Back in October, a coalition of Shelby County commissioners — newly elected ones in the van — combined to put the county commission on record as opposing the then pending November 2nd referendum on city/county consolidation.
This was the same county commission which (though differently constituted) had combined with the Memphis City Council a year earlier to create and subsidize the Metro Charter Commission which developed and proposed the referendum in the first place.
And, of course, the voters on November 2nd pretty much obliterated the consolidation concept. The referendum lost by a majority of 85 percent in the outer county, and though it passed muster in the city, it was only by the barest of margins, 51 percent. Decisive? Enough to put the issue on hold for the generation that usually passes before wiped-out consolidation proponents decide to try again?
Nah! Not by Steve Mulroy, the intrepid and decidedly un-bashful commissioner from District 5, an East Memphis-based swing district on the seam of city and county. Mulroy believes that what was defeated so badly on November 2nd was not consolidation per se but only the somewhat feckless variety that was proposed by the 2009-2010 version of a charter commission, one that was basically put together by Memphis Mayor A C Wharton, who transitioned from county mayor to city mayor during its formation and thereby was able to name all its members.
So Mulroy, less than a month after consolidation was rejected, has a brand-new resolution proposing that the county commission (yep, the same county commission that said no in October) give its approval to — are you sitting down? — a “Resolution In Support of the Concept of Consolidation,” which would provide for a new charter commission.
The measure was scheduled for discussion in committee this Wednesday and, presumably, will be taken to the county commission’s regular biweekly public meeting on Monday for a vote.
Mulroy professes to believe that the commission will be open-minded, particularly his fellow Democrats — several of whom joined the majority of the commission’s Republicans in October to reject consolidation.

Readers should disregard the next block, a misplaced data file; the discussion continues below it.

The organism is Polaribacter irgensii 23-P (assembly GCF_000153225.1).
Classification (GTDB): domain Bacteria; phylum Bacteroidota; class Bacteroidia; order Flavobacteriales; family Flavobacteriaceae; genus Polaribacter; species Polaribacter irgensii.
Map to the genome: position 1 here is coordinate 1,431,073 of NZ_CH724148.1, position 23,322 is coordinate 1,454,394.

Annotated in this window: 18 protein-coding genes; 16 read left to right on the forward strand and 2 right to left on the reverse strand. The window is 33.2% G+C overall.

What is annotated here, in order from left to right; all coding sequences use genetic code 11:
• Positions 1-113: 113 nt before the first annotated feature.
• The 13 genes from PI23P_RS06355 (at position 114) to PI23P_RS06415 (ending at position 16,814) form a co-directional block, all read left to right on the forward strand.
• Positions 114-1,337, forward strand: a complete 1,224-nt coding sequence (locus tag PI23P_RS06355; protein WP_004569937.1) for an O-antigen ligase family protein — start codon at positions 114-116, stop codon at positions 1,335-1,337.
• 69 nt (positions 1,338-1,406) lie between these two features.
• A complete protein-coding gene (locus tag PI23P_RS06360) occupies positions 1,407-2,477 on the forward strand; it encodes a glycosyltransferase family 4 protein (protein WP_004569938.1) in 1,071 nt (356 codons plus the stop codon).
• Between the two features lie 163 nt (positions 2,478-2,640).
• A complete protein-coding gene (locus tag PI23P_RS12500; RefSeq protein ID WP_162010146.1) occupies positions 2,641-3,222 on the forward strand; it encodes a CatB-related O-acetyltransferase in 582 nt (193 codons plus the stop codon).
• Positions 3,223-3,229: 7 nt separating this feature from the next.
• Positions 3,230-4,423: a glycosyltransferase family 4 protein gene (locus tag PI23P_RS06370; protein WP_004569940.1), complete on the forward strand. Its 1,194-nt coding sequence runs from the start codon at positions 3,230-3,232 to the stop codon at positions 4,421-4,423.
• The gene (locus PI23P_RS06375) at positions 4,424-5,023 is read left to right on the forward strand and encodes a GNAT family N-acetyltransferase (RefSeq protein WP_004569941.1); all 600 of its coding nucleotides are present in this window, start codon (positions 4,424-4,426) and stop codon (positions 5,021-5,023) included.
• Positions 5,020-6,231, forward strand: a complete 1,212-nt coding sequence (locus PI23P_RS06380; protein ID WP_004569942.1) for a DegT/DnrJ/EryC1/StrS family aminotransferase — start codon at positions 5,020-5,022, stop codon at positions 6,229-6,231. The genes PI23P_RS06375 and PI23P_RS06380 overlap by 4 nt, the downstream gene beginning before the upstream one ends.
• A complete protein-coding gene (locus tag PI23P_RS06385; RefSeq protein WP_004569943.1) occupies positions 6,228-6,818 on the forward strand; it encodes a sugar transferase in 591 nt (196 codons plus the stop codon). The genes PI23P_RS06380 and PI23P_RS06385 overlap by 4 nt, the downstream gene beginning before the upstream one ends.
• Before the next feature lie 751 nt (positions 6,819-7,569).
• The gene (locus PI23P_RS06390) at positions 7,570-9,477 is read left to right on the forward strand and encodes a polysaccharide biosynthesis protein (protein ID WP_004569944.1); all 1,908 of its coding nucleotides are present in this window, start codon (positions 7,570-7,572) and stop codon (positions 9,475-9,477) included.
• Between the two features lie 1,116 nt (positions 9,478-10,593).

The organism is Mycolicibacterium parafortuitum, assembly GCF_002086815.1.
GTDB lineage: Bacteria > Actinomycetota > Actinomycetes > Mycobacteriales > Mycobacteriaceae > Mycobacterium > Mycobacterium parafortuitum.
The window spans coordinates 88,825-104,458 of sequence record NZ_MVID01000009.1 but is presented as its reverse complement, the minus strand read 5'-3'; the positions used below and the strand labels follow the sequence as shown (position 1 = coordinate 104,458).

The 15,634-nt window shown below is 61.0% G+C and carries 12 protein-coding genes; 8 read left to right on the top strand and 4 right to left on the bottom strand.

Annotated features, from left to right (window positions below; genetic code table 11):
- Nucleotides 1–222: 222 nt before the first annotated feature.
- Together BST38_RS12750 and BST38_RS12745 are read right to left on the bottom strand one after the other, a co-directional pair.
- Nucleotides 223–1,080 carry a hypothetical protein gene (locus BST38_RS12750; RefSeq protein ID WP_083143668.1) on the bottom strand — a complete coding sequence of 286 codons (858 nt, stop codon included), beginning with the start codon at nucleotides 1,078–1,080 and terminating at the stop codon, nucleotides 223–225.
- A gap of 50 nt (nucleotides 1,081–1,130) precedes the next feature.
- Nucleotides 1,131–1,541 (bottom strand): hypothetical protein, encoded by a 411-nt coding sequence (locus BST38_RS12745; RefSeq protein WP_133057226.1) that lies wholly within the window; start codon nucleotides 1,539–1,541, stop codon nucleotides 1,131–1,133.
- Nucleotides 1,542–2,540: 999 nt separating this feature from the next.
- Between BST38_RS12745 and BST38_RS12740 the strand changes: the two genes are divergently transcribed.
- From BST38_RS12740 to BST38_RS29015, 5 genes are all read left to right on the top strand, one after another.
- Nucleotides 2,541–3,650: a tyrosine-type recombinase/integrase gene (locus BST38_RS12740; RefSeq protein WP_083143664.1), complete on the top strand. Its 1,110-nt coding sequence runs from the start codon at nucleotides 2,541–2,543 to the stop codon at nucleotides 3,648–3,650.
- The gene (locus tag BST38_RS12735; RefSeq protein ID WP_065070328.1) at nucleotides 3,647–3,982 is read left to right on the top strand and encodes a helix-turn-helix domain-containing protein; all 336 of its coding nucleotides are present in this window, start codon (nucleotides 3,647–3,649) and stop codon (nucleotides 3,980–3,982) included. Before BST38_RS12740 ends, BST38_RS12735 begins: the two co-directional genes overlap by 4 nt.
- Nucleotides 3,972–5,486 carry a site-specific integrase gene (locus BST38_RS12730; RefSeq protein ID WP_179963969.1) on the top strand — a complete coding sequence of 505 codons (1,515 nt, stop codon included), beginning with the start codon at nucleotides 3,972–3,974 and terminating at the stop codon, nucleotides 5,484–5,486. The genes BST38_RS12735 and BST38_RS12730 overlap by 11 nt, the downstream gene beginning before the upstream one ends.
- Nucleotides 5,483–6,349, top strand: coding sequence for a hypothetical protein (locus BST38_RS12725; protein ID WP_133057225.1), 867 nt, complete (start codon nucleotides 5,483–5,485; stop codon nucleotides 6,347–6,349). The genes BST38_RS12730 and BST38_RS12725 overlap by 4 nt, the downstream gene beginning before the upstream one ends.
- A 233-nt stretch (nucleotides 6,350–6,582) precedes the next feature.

At the time there was an ongoing backlash against the referendum among African Americans in the inner city, and both Sidney Chism, the current commission chairman, and James Harvey joined newcomer Justin Ford in voting no to consolidation, along with GOP members Wyatt Bunker, Terry Roland, Heidi Shafer and Chris Thomas — the latter three being new members representing suburban areas outside the city.
Mulroy’s resolution suggests that the commission’s October vote, like that of the voters on November 2nd, “could be misinterpreted as opposition to metro consolidation generally,” which is described as “appropriate and inevitable.”, .
The resolution proposes that “the City Council and County Commission have greater input into the selection of members of any appointed Metro Charter Commission;” that “[g]reater efforts are made to achieve racial, ethnic, and socioeconomic diversity among any Charter Commission appointees;” and that “[a]ppropriate efforts are made to avoid any undue influence of corporate interests on the process.”
Lastly, the resolution declares, “The issue of school consolidation, if still applicable, should be given weight equal to that of any other major issue in Charter Commission deliberations.”
That, of course, is an allusion to the currently raging controversy between the city and county school boards, who seem locked in a race to transform the relationship between the two school systems of Shelby County. The Shelby County School Board may seek legislative approval in January for a separate county school district for county schools, while the city Board is considering a proposal to surrender its charter, a move which, if approved by city voters in a referendum, would automatically consolidate the two systems.
One of the ironies of the current situation is that the issue of school consolidation, carefully sundered from the November 2nd vote, is now front and center, and Mulroy’s more inclusive resolution clearly acknowledges the issue as relevant to his proposal -- which, at very minimum, is that the county commission formally withdraw its prior renunciation of consolidation and underwrite his suggestions for how a new Metro Charter commission might be composed.
Mulroy’s resolution had already prompted a response by one prominent opponent of consolidation, Tom Guleff of Save Shelby County, an organization formed last spring to combat the consolidation effort.
Guleff has emailed his network of consolidation foes, alerting them to Wednesday’s committee meeting and proclaiming the following:
“The pro-consolidation forces are back. To be honest, the cult-like fascination with Consolidation is creepy. After being soundly defeated by an 85% margin in the county, the losing side wants to re-write the narrative of its demise and bring it back to life. I could understand the current effort, if the vote was close, but it wasn’t. This small group appears disconnected from political reality. This is just plain weird.”
The fat, as they say, is once again in the fire.